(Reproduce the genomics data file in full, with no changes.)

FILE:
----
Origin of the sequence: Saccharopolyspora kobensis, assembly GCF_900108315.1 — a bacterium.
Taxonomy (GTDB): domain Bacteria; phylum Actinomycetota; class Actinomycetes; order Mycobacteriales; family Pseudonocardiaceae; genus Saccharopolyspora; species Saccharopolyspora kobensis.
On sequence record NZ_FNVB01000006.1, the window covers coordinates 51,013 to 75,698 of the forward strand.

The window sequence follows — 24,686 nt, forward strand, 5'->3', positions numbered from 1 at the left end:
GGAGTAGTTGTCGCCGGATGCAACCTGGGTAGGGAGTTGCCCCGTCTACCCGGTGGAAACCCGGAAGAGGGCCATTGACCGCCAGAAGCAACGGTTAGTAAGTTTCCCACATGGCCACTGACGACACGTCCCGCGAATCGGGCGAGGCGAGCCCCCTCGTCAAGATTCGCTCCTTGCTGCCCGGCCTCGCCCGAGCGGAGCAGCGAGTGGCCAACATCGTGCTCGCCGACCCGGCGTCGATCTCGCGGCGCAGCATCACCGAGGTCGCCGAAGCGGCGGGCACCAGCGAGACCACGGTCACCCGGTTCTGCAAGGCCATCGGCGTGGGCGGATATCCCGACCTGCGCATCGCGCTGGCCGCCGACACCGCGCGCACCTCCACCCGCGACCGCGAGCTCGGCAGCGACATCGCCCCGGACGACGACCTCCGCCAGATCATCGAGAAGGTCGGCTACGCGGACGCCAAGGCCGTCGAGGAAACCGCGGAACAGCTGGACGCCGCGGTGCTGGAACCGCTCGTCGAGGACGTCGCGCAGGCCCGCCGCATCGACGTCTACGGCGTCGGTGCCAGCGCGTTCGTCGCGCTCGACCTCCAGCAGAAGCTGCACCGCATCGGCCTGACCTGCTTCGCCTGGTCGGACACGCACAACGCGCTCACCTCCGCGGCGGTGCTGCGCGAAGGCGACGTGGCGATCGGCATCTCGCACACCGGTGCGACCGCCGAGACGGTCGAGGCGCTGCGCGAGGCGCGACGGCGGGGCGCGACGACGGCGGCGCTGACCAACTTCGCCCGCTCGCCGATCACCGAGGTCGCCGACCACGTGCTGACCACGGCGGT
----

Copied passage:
Origin of the sequence: Saccharopolyspora kobensis, assembly GCF_900108315.1 — a bacterium.
Taxonomy (GTDB): domain Bacteria; phylum Actinomycetota; class Actinomycetes; order Mycobacteriales; family Pseudonocardiaceae; genus Saccharopolyspora; species Saccharopolyspora kobensis.
On sequence record NZ_FNVB01000006.1, the window covers coordinates 51,013 to 75,698 of the forward strand.

The window sequence follows — 24,686 nt, forward strand, 5'->3', positions numbered from 1 at the left end:
GGAGTAGTTGTCGCCGGATGCAACCTGGGTAGGGAGTTGCCCCGTCTACCCGGTGGAAACCCGGAAGAGGGCCATTGACCGCCAGAAGCAACGGTTAGTAAGTTTCCCACATGGCCACTGACGACACGTCCCGCGAATCGGGCGAGGCGAGCCCCCTCGTCAAGATTCGCTCCTTGCTGCCCGGCCTCGCCCGAGCGGAGCAGCGAGTGGCCAACATCGTGCTCGCCGACCCGGCGTCGATCTCGCGGCGCAGCATCACCGAGGTCGCCGAAGCGGCGGGCACCAGCGAGACCACGGTCACCCGGTTCTGCAAGGCCATCGGCGTGGGCGGATATCCCGACCTGCGCATCGCGCTGGCCGCCGACACCGCGCGCACCTCCACCCGCGACCGCGAGCTCGGCAGCGACATCGCCCCGGACGACGACCTCCGCCAGATCATCGAGAAGGTCGGCTACGCGGACGCCAAGGCCGTCGAGGAAACCGCGGAACAGCTGGACGCCGCGGTGCTGGAACCGCTCGTCGAGGACGTCGCGCAGGCCCGCCGCATCGACGTCTACGGCGTCGGTGCCAGCGCGTTCGTCGCGCTCGACCTCCAGCAGAAGCTGCACCGCATCGGCCTGACCTGCTTCGCCTGGTCGGACACGCACAACGCGCTCACCTCCGCGGCGGTGCTGCGCGAAGGCGACGTGGCGATCGGCATCTCGCACACCGGTGCGACCGCCGAGACGGTCGAGGCGCTGCGCGAGGCGCGACGGCGGGGCGCGACGACGGCGGCGCTGACCAACTTCGCCCGCTCGCCGATCACCGAGGTCGCCGACCACGTGCTGACCACGGCGGT